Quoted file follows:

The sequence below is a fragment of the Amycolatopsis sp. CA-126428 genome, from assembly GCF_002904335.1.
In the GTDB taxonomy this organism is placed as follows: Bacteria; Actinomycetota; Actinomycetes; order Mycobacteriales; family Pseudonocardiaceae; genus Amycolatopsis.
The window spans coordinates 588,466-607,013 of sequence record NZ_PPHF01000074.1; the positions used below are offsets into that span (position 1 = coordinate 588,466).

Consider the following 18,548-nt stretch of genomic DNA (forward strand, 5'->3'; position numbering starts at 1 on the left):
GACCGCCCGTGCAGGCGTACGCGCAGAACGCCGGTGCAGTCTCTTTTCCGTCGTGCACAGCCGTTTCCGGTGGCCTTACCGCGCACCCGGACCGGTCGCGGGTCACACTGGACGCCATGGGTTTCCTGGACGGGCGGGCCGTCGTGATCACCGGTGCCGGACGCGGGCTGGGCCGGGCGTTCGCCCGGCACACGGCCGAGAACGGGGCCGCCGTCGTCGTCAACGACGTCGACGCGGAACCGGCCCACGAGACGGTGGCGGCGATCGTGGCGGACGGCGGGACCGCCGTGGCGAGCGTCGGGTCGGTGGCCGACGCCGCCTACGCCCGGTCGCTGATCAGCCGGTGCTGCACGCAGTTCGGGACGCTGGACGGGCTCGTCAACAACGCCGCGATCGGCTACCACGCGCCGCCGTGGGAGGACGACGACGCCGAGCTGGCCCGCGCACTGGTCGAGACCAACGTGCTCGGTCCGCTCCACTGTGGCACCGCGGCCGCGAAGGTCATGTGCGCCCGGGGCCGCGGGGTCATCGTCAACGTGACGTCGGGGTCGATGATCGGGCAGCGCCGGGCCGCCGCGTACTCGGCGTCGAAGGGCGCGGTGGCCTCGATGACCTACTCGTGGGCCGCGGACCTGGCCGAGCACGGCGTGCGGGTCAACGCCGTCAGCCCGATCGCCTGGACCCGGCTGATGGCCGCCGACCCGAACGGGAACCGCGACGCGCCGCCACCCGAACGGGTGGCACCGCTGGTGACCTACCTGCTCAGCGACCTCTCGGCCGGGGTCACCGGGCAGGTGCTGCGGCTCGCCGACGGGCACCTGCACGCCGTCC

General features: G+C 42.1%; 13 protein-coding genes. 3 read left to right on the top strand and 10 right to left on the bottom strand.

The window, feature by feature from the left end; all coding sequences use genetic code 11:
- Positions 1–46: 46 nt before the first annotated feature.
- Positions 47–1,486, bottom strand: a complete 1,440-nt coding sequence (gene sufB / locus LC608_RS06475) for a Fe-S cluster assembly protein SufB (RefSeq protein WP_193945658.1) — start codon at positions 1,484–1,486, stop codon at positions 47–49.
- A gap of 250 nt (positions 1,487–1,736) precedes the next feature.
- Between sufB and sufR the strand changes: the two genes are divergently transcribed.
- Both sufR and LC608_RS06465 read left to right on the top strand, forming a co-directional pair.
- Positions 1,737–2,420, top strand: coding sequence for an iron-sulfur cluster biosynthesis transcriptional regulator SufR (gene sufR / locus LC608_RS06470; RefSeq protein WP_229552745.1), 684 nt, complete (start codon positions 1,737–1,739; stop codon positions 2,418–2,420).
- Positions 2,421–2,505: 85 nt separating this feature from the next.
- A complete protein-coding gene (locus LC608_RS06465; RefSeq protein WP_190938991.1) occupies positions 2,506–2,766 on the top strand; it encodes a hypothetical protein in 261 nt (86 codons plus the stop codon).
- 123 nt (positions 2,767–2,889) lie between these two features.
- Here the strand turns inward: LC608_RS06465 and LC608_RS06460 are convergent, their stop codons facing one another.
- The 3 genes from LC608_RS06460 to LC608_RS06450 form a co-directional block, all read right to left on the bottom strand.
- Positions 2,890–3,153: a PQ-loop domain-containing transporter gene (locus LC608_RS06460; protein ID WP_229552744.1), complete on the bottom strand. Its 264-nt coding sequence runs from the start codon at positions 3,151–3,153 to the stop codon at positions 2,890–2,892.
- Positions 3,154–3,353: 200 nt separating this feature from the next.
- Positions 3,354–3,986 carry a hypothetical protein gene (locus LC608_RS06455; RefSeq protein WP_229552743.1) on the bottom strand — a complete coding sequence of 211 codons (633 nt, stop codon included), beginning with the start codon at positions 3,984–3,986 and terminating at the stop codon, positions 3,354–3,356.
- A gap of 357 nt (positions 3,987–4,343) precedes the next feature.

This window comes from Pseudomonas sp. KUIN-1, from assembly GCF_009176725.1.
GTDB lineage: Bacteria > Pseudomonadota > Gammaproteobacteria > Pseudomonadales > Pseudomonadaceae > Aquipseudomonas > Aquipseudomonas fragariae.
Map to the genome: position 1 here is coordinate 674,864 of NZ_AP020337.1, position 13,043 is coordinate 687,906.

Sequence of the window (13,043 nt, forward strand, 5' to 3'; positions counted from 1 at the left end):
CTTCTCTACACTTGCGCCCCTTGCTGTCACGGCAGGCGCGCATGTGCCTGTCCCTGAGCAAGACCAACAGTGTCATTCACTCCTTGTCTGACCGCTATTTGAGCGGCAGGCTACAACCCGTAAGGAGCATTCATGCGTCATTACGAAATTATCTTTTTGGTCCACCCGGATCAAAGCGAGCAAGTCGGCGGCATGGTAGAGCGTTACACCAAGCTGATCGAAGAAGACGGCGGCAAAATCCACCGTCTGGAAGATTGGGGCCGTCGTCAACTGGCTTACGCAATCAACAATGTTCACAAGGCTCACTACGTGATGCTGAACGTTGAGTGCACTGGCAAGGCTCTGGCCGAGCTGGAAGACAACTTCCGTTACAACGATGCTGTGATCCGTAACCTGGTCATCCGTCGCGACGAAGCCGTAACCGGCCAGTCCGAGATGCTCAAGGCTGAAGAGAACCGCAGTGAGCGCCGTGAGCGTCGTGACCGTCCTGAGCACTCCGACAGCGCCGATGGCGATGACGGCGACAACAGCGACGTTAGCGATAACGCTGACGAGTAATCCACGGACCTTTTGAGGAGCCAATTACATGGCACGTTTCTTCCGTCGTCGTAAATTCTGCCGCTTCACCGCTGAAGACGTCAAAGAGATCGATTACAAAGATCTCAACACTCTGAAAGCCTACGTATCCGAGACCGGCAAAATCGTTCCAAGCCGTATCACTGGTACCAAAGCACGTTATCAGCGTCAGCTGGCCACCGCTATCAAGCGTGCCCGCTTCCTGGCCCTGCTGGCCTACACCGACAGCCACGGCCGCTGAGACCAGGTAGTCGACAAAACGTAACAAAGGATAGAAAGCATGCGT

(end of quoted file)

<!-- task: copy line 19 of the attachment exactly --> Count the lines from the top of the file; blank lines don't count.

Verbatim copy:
- Positions 2,890–3,153: a PQ-loop domain-containing transporter gene (locus LC608_RS06460; protein ID WP_229552744.1), complete on the bottom strand. Its 264-nt coding sequence runs from the start codon at positions 3,151–3,153 to the stop codon at positions 2,890–2,892.